Consumer Driven Snacking Expectations

Eat the Best, Leave the Rest

Consumer Driven Snacking Expectations

As the definition of snacking has broadened and often blurred, snacks are becoming more diverse. Consumers choose snacks that fit their frame of mind, lifestyle, time constraints, values and their distinct, increasingly discerning flavor preferences. As eating habits and preferences have become more fragmented, however, what and how consumers snack has become more mindful. 

Whether spurred by a desire for a performance-boosting effect or for emotional comfort, taste often makes or breaks a snacking decision. Majority of consumers want a flavor they prefer when snacking, and that sentiment in a recent poll was up three percentage points from the previous year. More than a third  say they want exotic flavors. Those exotic flavors can come from all over the world, but some regions are emerging as flavor hotspots, including the Pacific Rim, Middle East and Africa. Spices and ingredients from these areas, ranging from dragonfruit to dukkah to biltong to barberries, will become more familiar with diners and grocery shoppers in the coming months and years.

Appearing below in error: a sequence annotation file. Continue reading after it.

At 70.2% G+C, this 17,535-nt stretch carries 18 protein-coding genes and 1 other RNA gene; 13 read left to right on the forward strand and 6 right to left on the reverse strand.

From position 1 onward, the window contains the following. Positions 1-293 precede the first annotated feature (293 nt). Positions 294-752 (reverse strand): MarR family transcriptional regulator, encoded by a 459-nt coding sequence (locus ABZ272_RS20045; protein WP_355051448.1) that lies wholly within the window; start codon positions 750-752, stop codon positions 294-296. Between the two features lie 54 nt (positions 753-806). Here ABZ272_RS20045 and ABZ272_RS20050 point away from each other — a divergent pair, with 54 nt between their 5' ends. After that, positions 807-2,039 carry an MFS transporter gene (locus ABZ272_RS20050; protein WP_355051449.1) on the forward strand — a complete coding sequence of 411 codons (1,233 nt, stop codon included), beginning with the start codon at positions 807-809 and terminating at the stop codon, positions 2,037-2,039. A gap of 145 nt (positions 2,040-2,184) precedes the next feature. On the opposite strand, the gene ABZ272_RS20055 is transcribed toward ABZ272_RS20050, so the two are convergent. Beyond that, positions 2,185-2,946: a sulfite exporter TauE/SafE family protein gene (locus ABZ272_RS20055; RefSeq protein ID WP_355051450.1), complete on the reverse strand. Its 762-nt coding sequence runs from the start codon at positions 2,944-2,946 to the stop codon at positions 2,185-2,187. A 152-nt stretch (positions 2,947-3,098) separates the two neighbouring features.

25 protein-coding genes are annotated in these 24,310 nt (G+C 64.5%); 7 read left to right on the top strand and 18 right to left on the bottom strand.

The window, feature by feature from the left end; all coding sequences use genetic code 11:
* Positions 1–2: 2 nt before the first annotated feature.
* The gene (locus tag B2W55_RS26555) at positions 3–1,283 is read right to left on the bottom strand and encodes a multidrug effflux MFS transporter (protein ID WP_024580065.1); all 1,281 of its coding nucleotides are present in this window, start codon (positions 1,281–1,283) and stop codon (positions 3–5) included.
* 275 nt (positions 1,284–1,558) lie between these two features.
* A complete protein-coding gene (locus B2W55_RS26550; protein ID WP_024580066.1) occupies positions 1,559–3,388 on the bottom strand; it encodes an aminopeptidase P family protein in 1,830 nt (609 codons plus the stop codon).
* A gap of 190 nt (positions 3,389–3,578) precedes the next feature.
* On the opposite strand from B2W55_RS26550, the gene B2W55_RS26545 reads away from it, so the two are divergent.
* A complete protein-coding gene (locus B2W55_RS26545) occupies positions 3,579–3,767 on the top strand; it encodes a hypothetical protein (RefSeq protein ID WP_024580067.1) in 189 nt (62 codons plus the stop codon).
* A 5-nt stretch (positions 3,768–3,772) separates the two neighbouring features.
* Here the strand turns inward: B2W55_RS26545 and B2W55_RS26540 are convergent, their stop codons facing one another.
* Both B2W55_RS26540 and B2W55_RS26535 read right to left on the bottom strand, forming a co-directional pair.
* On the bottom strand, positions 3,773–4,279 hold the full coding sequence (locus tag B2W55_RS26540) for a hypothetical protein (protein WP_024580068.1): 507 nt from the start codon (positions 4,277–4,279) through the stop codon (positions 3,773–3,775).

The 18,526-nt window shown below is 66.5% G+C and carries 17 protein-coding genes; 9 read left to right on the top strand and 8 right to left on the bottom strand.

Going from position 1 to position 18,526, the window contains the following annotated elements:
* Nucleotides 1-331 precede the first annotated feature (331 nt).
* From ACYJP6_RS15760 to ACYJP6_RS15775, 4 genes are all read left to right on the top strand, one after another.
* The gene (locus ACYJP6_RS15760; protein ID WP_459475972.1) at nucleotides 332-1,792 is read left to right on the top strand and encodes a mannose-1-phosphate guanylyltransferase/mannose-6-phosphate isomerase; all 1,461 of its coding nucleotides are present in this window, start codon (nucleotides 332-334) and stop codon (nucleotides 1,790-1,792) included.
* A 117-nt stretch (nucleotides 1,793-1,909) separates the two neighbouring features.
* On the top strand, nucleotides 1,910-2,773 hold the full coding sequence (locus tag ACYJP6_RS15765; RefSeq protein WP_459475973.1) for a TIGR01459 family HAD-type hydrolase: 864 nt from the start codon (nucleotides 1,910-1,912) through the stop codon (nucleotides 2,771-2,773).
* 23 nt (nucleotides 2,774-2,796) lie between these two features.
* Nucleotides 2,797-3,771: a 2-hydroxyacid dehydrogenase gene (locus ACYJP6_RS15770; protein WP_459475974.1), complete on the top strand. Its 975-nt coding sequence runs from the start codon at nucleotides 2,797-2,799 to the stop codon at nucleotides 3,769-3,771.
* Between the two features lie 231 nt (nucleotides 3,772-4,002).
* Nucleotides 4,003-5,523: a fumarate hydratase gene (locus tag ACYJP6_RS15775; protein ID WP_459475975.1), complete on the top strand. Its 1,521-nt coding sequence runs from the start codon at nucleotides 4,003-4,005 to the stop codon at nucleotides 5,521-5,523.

Researches confirm the grazing nature of today’s consumers, with terms like “snackification” and “macrosnacking” now part of the lexicon. Even within macrosnacking (consuming mini meals at non-traditional meal dayparts), there is a purpose, with macrosnacks selected for wellness or indulgence reasons, depending on the mindset.

On the other hand, many snacks are still largely consumed as a bridge between dayparts. In a recent survey, more than half (52%) of people say that their choice of snack is based on something that keeps them full for their next meal.

Many members of Generation Z (born 1995-2015) look at snacks as fuel, but they seem to want premium fuel that helps get them where they want to go.

  • Generation Z is more concerned with a food’s performance-boosting properties than going to high-status restaurants.
  • Younger consumers are more likely to consume snacks as mini meals.
  • Less processed, more natural products appeal to younger consumers who are interested in snack-sized meals.
  • Consumers in this group seek experiential snacks with broader flavors, textures and ingredients, as well as snacks with a sustainability or organic halo; these attributes impact snack choices, especially planned snack choices.

Across the board and among demographics from adventurous young snackers to mature consumers, people are looking for new, interesting and personally relevant, lifestyle-driven flavors and ingredients. All of these converging trends open the door for a more dynamic, diverse snack market.